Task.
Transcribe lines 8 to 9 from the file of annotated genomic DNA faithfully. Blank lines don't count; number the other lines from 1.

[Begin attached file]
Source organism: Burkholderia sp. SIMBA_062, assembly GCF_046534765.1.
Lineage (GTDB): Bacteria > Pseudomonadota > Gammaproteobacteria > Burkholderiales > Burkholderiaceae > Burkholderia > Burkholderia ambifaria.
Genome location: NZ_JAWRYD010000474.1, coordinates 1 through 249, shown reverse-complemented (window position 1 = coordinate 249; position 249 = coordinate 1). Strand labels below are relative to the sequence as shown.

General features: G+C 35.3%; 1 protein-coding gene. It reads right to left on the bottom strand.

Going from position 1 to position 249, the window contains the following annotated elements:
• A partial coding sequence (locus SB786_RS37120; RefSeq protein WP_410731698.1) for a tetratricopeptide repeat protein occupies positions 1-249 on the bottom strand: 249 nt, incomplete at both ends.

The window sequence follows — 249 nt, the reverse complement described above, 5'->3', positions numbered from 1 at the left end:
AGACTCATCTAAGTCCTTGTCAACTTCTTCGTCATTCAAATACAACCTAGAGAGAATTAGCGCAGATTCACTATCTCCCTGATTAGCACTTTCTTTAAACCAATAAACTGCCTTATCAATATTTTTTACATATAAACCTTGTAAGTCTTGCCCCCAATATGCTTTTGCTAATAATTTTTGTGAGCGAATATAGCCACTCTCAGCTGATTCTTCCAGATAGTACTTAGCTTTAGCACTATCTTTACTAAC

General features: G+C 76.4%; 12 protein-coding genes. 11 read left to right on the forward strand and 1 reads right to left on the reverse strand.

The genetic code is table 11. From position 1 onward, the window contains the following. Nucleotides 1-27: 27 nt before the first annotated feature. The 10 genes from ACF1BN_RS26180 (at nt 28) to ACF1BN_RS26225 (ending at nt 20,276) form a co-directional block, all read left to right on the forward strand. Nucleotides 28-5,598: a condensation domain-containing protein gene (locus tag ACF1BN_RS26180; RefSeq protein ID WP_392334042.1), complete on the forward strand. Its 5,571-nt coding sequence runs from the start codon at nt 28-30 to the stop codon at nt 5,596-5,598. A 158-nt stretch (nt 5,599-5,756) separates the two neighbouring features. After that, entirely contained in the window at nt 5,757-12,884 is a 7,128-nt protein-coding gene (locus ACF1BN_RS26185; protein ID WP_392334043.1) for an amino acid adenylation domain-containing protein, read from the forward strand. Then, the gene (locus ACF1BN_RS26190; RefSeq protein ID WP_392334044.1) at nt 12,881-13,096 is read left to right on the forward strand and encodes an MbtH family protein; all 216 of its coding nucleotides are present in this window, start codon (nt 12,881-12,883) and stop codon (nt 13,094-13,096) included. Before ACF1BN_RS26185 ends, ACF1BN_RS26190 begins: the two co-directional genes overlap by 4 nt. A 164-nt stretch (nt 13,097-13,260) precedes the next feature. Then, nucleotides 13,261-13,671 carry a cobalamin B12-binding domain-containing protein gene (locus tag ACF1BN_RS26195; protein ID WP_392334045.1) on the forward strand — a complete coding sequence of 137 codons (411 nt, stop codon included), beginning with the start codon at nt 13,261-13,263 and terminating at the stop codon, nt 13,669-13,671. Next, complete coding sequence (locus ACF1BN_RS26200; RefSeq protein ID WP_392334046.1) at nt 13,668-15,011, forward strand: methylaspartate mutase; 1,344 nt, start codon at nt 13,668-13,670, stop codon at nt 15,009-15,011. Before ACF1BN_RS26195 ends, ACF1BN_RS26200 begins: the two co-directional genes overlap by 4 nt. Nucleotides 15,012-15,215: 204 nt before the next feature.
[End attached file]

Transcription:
AGACTCATCTAAGTCCTTGTCAACTTCTTCGTCATTCAAATACAACCTAGAGAGAATTAGCGCAGATTCACTATCTCCCTGATTAGCACTTTCTTTAAACCAATAAACTGCCTTATCAATATTTTTTACATATAAACCTTGTAAGTCTTGCCCCCAATATGCTTTTGCTAATAATTTTTGTGAGCGAATATAGCCACTCTCAGCTGATTCTTCCAGATAGTACTTAGCTTTAGCACTATCTTTACTAAC

General features: G+C 76.4%; 12 protein-coding genes. 11 read left to right on the forward strand and 1 reads right to left on the reverse strand.